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Academy of the Hebrew Language, Jerusalem

LOCATION: Jerusalem

PROGRAMME: Museum and offices

STATUS: Competition 2020 - Second place 

SIZE: 9.000 m2

CLIENT: Academy of the Hebrew Language

IN ASSOCIATION WITH: Daniel Finkelstein & Elvira Turek


An array of pavilions, seemingly distinct, are carefully integrated into the wooded landscape and coincide into one cohesive whole. Each of the buildings stands designed on its own, but at the same time functioning as part of the composition obeying the rules of a systemic syntax, from which all dimensions and proportions are derived. The Academy grows out of the site, carefully and precisely inherent in the process of organic germination. Its formal language, readable and carefully worded expresses the academy's accessibility to the general public.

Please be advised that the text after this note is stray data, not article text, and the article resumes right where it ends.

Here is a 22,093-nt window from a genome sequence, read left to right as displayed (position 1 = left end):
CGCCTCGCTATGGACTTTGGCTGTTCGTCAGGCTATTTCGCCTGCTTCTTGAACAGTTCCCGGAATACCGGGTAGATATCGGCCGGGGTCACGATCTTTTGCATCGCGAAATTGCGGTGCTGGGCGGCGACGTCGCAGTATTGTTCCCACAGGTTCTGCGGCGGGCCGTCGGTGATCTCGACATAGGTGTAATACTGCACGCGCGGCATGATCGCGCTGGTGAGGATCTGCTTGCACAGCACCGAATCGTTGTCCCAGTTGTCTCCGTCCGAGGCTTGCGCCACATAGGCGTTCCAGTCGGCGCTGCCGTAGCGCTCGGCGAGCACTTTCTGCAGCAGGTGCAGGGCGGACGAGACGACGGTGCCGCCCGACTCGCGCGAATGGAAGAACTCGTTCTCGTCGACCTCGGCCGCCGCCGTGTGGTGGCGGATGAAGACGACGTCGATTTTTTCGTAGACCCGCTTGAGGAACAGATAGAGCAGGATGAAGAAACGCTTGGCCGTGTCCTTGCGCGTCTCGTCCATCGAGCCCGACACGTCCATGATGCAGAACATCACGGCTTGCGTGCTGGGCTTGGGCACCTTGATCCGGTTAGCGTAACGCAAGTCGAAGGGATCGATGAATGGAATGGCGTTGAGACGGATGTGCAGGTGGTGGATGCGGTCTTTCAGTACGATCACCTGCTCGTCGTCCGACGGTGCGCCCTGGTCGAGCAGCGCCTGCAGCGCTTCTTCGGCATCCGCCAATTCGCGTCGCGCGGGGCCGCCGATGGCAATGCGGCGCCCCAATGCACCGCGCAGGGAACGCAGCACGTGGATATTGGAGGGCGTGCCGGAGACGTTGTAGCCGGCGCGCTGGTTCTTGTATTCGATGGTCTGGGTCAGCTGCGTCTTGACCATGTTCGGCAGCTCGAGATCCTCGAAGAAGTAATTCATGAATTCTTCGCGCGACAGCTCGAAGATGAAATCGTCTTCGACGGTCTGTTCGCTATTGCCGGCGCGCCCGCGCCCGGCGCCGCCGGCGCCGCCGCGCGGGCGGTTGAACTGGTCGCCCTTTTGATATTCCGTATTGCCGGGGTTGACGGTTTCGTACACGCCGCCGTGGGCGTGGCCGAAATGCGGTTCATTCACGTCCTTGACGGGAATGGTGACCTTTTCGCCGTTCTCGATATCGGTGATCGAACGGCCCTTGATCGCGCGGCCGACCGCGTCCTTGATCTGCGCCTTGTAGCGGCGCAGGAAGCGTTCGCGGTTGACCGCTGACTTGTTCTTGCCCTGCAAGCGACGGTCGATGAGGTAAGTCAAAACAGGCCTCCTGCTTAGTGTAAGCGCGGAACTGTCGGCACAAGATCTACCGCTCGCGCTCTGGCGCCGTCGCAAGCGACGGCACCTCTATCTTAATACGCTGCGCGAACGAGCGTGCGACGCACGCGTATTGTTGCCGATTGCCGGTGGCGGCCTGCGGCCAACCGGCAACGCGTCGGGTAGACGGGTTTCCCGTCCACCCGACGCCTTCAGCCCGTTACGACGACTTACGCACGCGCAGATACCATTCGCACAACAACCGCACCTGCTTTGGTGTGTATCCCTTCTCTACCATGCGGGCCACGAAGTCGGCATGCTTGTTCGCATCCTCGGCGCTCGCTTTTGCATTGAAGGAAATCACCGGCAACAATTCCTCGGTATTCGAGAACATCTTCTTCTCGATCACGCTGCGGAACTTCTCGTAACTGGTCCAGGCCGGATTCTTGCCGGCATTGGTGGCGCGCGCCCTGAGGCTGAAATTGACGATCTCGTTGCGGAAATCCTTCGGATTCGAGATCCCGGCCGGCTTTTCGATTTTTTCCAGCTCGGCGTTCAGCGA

The positioning of this structural array at the eastern side of the site supports the axis of the Hebrew Language Museum, creating a dialogue with the National Library building designed by Herzog and De Meuron and preserving the rich old forest in its place. The spaces between the buildings expose visitors to interlude views outwards, creating an intimate proximity to the pine trees at the site and its surroundings (Hebrew University, Israel Museum, Biblical Land Museum, Archaeological Campus, National Library).The entrance pavilion on the southern side of the site, emphasizes the vitality of the connection to the Israel Museum to the south and to the National Library to the east. The three are connected by an entrance urban plaza, to which the Museum Shop and Café are opened, enabling its independent operation even outside of the museum’s operating hours. The cafe is adjacent to the public plaza in a spacious, shaded space, which allows for pleasant outdoor seating of up to fifty people, in addition to a seating area of about thirty people in the interior space of the entrance pavilion. The Museum is designed as a flexible space, suitable for both permanent and rotating exhibitions. The open and wide space is divided into three main volumes, some of which are organized as double-height spaces and some as two separate floors. The spaces can be combined or separated by varying partitions and display walls, depending on the requirements of the exposition.